This study of the Chronicle of Seert grew out a series of interests that developed while researching my doctorate. While my DPhil was concerned with the eastern Roman Empire, my eyes were increasingly drawn across the frontier, to the reception of the ideas, narratives, and institutional structures of the eastern Roman world in the Sasanian Empire. The Chronicle of Seert stood out in particular as a text that scholars sometimes mentioned in passing, but never treated as a whole, let alone situating it into its Sasanian and Abbasid contexts.
My study of the Chronicle was aided by the opportunity to use a closely related text, the Mukhtaṣar al-’akhbār al-biʿīya. This was discovered by Father Butrus Haddad in Baghdad immediately before the second Iraq war, and students of Iraqi history should be most indebted to him for bringing this text to the light of day. Following the custom of calling the Khuzistan Chronicle after its discoverer, Ignazio Guidi, I have used the term Haddad Chronicle, as a shorthand reference. In addition, I am personally very grateful to Robert Hoyland for allowing me to photocopy his copy of the chronicle.
I was very fortunate to be funded by a British Academy postdoctoral fellowship, which allowed me time to work on this project. I am also very grateful to Corpus Christi College, Oxford, for providing such a wonderful base for my Junior Research Fellowship and for the membership of the Corpus Classics centre. They were very happy years. My fellowship also allowed me to start work on Arabic, which I pursued in Damascus, and to spend time in the Syrian orthodox patriarchal monastery at Maʿarat Seidnaya. The book was completed at Sidney Sussex College, Cambridge, to whom I also owe a debt of gratitude.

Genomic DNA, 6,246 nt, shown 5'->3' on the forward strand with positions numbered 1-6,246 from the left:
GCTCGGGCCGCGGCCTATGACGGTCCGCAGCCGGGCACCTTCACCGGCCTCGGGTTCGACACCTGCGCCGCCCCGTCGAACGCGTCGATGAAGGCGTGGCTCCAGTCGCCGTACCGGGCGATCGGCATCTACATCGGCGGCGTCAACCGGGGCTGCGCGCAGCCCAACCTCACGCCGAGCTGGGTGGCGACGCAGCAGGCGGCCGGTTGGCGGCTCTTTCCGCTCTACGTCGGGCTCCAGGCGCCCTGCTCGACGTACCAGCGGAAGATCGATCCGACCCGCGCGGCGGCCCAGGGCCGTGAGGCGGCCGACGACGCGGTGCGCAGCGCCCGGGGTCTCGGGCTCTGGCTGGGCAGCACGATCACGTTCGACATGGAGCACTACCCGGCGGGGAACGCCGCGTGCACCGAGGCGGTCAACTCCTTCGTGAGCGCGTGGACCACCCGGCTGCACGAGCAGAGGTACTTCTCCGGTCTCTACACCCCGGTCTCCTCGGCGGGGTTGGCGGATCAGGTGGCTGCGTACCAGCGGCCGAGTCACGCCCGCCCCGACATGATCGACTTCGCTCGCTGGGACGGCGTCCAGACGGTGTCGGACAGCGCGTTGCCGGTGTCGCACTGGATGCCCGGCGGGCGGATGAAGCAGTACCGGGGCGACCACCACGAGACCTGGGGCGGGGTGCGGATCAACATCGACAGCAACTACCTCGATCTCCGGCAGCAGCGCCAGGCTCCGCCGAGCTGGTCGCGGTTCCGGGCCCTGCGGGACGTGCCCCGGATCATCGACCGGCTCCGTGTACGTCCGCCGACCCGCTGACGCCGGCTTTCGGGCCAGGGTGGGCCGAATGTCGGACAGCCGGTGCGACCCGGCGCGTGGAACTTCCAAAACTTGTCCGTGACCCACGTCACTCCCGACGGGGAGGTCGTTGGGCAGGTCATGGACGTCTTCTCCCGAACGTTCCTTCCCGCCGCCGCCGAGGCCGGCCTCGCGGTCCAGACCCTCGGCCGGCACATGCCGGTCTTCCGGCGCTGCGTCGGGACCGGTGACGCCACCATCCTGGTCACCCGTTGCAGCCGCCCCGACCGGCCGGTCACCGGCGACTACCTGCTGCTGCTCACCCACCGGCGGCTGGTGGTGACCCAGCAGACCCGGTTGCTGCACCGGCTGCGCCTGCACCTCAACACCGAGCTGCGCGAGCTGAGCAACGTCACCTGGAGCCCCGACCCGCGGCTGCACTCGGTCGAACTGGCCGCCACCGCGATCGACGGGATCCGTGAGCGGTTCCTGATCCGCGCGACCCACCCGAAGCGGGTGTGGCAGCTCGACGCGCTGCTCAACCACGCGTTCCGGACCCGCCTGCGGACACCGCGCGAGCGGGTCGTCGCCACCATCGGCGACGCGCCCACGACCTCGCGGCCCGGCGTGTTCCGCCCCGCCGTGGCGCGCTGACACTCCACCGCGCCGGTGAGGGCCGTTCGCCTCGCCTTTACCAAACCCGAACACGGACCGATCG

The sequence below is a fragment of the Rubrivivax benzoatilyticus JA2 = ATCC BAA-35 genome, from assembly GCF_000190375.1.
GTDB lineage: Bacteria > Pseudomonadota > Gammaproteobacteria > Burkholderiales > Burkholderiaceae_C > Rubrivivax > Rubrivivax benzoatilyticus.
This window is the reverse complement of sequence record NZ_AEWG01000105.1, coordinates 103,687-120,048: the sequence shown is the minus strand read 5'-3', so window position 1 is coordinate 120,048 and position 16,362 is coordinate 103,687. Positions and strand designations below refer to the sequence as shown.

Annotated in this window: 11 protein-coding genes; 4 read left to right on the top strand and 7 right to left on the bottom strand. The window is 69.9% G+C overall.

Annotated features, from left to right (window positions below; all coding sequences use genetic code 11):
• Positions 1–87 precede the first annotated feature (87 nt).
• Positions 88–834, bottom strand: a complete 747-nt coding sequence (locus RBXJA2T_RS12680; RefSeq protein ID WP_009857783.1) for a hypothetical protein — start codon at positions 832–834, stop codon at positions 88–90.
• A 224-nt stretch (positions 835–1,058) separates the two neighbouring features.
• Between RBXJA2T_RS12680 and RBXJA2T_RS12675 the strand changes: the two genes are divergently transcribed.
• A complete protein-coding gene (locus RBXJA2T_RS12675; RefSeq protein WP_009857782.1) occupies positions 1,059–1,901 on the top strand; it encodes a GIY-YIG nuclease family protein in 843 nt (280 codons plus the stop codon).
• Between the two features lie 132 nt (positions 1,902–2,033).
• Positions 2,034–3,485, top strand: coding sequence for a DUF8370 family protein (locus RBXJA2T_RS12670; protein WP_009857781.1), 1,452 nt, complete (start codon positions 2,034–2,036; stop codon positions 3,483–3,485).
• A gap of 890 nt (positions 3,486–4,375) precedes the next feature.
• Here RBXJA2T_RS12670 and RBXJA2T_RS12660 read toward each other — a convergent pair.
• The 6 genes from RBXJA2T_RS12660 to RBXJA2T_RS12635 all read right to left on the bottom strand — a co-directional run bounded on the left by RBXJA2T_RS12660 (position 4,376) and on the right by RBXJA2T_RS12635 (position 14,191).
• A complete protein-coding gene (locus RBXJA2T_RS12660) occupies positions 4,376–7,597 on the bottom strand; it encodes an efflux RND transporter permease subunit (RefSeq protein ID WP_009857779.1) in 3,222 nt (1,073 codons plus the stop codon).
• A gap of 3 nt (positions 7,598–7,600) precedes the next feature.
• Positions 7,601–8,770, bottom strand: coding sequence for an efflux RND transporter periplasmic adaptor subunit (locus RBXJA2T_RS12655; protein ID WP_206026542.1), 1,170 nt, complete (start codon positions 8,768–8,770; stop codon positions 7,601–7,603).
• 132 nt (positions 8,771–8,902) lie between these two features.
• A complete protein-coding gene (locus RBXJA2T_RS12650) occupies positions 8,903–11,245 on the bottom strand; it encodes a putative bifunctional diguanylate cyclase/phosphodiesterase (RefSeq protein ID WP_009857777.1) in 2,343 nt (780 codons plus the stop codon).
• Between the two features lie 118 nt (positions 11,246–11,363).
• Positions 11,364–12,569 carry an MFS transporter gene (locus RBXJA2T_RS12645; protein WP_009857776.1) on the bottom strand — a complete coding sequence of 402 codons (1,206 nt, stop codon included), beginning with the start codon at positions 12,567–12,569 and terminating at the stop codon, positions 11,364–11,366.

I have accumulated a great many debts in the course of this project. My very great thanks go to Averil Cameron, my doctoral supervisor, who read the whole text in draft and made many highly pertinent observations. James Howard-Johnston was my British Academy mentor for the fellowship and was assiduous in offering advice on the text and urging me to remember the geography of my subject. David Taylor has been helpful and humorous in equal measure, and guided me out of several pitfalls, and Mazan Rabiʿa taught me Arabic for several summers, sitting under the fig tree in his garden in Damascus: both have the patience of saints.
My thanks also goes to Richard Payne and Elizabeth Campbell, who were travelling companions for trips to Iran, Iraq, and Turkey and offered much valuable advice. I must also thank the various poor souls who I persuaded to read sections of the text in various stages of preparation, especially Rosamond McKitterick, Daniel Hadas, Harry Munt, Phil Booth, Adam Becker, Khodadad (p.x) Rezakhani, Greg Fisher, and Sarah Savant. John Watt offered invaluable suggestions in his role as OUP’s external reader. Mat Dalton prepared the map. Father Mikael Oez gave great help with the Syriac, and Haydar al-Lami with the Arabic. The late Tom Sizgorich was also kind enough to share with me a chapter from an unpublished manuscript. I remain in their debt. Finally, my greatest thanks goes to Katherine, Charlotte, and all my family, for all their love and kindness.